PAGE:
Lebanon's security chief in Paris for talks with Macron aides as government formation talks stall

Lebanon's security chief in Paris for talks with Macron aides as government formation talks stall
Lebanon's security chief held talks with top Elysee aides in Paris as Beirut's government formation process - a key step to unlock international aid - nears two weeks without progress
2 min read
10 September, 2020
Lebanon's head of General Security Abbas Ibrahim was in France for talks [Getty]
The influential head of Lebanon's General Security apparatus, Abbas Ibrahim, returned to Beirut from Paris on Thursday for discussions with French officials over government formation and the reform programme initiated by President Emmanuel Macron, according to local media.

During his visit, Ibrahim met with top Elysee aides as well as external security chief Bernard Emié and Macron's diplomatic adviser Emmanuel Bonne. Emié and Bonne have also previously served as ambassadors to Lebanon.

Following his trip, the security chief held a meeting with Lebanon's President Michel Aoun at Beirut's Baabda palace, reportedly relaying to the head of state France's wish for Lebanon to hasten the formation of its technocratic crisis government.

Talks to form an emergency cabinet have stalled in recent days.

Local media speculated that Ibrahim had also reaffirmed Lebanon's opposition to US sanctions announced on Wednesday against two politicians close to Hezbollah.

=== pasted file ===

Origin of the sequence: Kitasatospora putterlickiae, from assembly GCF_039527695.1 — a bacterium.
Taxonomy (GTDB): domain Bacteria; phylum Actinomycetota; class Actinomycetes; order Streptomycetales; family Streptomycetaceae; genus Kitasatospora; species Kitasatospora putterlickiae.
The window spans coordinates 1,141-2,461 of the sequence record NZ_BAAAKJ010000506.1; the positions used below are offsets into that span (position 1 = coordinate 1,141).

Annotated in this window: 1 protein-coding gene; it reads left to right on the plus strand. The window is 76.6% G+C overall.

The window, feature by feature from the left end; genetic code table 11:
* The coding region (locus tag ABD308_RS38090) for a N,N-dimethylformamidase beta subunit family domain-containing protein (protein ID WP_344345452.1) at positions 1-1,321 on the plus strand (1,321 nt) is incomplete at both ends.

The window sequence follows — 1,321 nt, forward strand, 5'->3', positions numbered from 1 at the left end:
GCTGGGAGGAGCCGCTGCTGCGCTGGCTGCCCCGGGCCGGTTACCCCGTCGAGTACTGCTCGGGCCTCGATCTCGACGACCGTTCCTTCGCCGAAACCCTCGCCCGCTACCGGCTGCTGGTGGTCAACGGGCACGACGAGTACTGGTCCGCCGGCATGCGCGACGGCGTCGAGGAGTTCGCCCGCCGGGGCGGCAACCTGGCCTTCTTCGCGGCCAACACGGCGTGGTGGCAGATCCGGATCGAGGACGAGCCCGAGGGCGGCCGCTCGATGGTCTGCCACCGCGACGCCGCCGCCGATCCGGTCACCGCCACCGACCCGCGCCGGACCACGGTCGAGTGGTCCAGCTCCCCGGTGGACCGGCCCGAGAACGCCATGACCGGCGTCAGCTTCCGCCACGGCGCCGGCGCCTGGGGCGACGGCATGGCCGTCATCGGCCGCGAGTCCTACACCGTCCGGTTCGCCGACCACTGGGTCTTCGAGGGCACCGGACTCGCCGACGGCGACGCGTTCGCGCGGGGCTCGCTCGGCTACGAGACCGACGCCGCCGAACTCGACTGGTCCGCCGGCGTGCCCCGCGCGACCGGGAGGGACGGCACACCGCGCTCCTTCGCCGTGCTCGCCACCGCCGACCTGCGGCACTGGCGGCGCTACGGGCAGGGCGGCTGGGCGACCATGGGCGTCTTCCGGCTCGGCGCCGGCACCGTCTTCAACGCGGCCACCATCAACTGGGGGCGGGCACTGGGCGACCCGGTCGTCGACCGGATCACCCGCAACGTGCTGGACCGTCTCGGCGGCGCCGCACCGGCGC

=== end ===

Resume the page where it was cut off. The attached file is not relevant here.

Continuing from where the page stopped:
Macron visited Beirut earlier this month, presenting Lebanon's political class with a checklist of urgent reforms that, when completed, would unlock a millions in international aid.

More than 250 aid was million euros ($295 million) was pledged by a host of countries in order to help Lebanon overcome its multiple crises, including extensive damage caused by the 4 August port disaster and an acute economic crisis.

Macron has visited Beirut twice since the explosion, which killed at least 180 people, injured some 6,000 and wrought destruction across the capital.

Mass protests against the political class erupted following the disaster, calling for the end to endemic corruption and mismanagement that has led to a paralysing financial crisis. The protests led to the resignation of the cabinet, who had only taken office in January.

Mustafa Adib, the prime minister-delegate, pledged at the end of August to form a crisis government within two weeks.

However, well into the second week, no cabinet has been selected.

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